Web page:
Kareem's Insider Secrets of Episodes 9 and 10 of "Legacy: The True Story of the LA Lakers"
Magic Quits, Kobe Retires, LeBron Rules, Buss Family Implodes, Lakers Win NBA Championship
There’s certainly no shortage of heavy drama in Episodes 9 and 10. The years from 2010 to 2020 were the most challenging in the Lakers’ history—and in America’s recent history. Jerry Buss dying, Kobe retiring, Phil Jackson getting fired, COVID-19, and Buss family Borgia-lite in-fighting put the future of the team and the loyalty of the fans in jeopardy.
Being a Laker fan during this time sometimes felt like being a passenger on a creaky bus descending a treacherous, narrow, winding road with a cliff-drop on one side. All while three people wrestle over the steering wheel.
On the other hand, that’s what makes being a Laker fan so exciting.
Lakers Beat Celtics in 2010 NBA Finals.
When the Lakers defeated the Celtics by four points in the seventh game to win the NBA Championship, Red Hot Chili Peppers member and Laker superfan gushed in an interview: “I felt I could do anything for the rest of my life.”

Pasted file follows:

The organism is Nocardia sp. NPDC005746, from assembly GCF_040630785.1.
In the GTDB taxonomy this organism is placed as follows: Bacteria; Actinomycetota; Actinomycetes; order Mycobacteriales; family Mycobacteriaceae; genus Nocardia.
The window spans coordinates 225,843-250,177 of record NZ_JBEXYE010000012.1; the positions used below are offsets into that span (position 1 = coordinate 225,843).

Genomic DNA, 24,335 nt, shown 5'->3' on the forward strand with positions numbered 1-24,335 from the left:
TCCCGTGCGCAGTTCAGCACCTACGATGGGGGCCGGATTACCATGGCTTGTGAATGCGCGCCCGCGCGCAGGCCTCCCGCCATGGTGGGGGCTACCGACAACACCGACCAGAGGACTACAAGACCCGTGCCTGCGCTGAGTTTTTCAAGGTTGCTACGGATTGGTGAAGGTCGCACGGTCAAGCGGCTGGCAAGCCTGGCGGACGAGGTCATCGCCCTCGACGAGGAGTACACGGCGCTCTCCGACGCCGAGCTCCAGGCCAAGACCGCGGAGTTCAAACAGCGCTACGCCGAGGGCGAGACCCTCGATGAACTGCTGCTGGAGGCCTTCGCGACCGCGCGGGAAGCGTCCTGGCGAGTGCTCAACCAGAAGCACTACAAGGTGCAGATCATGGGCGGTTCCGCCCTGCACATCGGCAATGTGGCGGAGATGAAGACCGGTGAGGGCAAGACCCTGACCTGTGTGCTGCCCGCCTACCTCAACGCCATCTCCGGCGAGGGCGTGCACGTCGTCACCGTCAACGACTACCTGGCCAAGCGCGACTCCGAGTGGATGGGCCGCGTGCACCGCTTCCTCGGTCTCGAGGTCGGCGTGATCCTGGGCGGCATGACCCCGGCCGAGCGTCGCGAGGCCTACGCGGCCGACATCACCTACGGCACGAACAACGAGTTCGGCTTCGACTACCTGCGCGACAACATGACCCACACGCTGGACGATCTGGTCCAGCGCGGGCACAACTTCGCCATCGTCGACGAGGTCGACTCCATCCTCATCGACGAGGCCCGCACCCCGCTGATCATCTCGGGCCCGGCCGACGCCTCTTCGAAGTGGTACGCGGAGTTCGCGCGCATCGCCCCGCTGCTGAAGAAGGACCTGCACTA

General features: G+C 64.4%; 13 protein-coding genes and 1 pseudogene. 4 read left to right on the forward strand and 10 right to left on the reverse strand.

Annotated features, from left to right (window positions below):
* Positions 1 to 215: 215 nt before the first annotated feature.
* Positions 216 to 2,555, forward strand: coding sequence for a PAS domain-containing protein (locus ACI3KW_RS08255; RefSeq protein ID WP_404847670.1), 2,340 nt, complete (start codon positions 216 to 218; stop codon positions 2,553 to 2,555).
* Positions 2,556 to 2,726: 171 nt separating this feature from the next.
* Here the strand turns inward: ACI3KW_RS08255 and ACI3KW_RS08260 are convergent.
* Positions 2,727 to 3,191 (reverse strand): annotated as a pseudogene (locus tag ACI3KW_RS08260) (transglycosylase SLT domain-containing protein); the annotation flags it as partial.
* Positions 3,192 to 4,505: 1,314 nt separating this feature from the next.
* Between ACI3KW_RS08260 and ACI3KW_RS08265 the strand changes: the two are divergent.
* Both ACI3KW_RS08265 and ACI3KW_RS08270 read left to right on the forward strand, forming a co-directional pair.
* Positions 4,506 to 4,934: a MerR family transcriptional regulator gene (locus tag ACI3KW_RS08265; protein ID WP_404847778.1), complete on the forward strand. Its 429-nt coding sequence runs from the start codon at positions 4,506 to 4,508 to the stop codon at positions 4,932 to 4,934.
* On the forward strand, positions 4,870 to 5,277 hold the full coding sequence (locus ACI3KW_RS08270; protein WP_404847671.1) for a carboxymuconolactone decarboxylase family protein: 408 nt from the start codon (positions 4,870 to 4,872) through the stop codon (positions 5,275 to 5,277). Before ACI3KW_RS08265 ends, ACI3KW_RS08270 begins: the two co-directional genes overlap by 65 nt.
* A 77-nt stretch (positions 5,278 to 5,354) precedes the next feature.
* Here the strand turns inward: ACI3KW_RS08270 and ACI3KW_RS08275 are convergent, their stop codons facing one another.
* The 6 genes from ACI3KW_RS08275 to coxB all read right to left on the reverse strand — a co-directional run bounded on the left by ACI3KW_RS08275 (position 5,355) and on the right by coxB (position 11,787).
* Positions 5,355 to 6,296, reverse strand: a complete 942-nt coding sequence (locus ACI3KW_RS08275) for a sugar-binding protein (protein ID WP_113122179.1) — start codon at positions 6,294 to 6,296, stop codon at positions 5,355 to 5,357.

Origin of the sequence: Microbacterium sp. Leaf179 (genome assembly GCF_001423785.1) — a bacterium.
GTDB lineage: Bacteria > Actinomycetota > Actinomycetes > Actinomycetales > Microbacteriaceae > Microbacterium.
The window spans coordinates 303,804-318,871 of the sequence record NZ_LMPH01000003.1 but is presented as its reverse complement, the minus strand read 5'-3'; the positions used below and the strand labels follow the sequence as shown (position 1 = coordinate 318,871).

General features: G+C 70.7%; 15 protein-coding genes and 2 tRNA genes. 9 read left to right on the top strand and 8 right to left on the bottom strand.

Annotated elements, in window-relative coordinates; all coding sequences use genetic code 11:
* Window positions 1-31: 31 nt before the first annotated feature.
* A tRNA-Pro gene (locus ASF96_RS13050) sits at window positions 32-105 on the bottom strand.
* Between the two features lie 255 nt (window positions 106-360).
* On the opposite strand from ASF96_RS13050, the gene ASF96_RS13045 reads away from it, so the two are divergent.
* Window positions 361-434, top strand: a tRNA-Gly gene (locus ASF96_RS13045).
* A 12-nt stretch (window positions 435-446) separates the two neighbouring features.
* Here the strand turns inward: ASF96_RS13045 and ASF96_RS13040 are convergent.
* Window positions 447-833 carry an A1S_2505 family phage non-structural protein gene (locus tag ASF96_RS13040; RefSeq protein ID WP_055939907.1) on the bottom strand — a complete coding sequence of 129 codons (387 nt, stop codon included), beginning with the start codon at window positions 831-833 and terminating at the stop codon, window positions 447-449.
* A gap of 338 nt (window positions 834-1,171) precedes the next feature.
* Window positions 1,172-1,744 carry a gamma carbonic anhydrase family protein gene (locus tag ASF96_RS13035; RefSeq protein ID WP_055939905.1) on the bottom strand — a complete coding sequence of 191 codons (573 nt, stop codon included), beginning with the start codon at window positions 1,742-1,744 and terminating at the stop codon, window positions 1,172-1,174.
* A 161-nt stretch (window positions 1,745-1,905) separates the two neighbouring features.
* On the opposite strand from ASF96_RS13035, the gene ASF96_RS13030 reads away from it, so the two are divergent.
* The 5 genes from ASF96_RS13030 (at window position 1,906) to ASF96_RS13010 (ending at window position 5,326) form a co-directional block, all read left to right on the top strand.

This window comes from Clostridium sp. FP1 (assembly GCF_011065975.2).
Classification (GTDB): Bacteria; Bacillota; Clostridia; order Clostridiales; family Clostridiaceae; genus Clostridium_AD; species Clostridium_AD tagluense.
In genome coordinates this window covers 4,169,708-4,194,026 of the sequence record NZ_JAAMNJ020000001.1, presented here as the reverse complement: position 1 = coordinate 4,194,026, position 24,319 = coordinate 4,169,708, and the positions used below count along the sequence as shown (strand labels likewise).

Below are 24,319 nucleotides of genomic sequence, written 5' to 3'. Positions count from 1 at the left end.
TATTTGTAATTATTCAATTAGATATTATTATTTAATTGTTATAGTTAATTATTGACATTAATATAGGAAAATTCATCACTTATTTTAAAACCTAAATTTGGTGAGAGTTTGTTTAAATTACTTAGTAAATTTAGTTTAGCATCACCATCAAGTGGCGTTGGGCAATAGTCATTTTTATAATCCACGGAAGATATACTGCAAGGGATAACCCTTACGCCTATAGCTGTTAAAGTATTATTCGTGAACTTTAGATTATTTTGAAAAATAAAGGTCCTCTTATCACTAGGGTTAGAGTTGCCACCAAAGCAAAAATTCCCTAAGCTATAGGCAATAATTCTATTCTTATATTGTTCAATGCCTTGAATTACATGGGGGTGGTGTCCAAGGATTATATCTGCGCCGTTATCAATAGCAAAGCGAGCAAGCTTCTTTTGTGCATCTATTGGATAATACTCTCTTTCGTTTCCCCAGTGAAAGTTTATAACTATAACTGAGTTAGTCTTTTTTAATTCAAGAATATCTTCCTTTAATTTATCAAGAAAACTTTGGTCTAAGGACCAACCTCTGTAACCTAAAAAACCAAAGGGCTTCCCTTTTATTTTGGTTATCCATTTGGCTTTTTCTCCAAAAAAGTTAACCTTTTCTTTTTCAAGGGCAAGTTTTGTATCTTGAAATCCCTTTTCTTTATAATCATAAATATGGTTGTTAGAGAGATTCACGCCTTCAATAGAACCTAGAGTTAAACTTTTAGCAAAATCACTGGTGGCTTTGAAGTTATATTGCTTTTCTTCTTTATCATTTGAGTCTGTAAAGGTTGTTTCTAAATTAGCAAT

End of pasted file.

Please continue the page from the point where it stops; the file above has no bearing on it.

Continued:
That was the perfect expression of what sports means beyond its mere entertainment value. Sure, it’s great to see your team win a Final, especially against our arch-rival Celtics. But when we see a team rise to a challenge and triumph, it makes us all feel we are capable of rising and triumphing in the challenges of life. We don’t have to share their athletic skills, we just have to share their heart, their grit.
Coaching musical chairs.
At the end of 2011, the Lakers fired Phil Jackson’s training staff as a clear indication that Phil would not be returning as head coach. I was part of that staff let go. During that time, Phil was dealing with prostate cancer, which I also had to face. He asked me about my surgical procedure and I filled him in in the gritty details. The end result for me was that the cancer was no longer a threat to my life.
Brian Shaw, Phil’s assistant coach, was endorsed by both Phil and Kobe Bryant to replace Phil, but the Lakers instead chose Mike Brown. Mike Brown was a good coach and a smart choice, but Brian Shaw would probably have been a better choice because he already knew the team well and was familiar with the best way to coach them.
But selecting a coach is often as much a political statement as it is a sports decision. Jimmy Buss wanted to show that we was making a clean break with the Phil Jackson regime and putting forth a new vision. His vision.
By 2012, they fired Mike Brown and asked Phil to return, but then they hired Mike D’Antoni before Phil gave them his decision. These behind-the-scenes machinations can seem very duplicitous and underhanded, but coaches of professional sports teams—like rulers in Game of Thrones—know that backstabbing is considered incidental contact and just part of the game.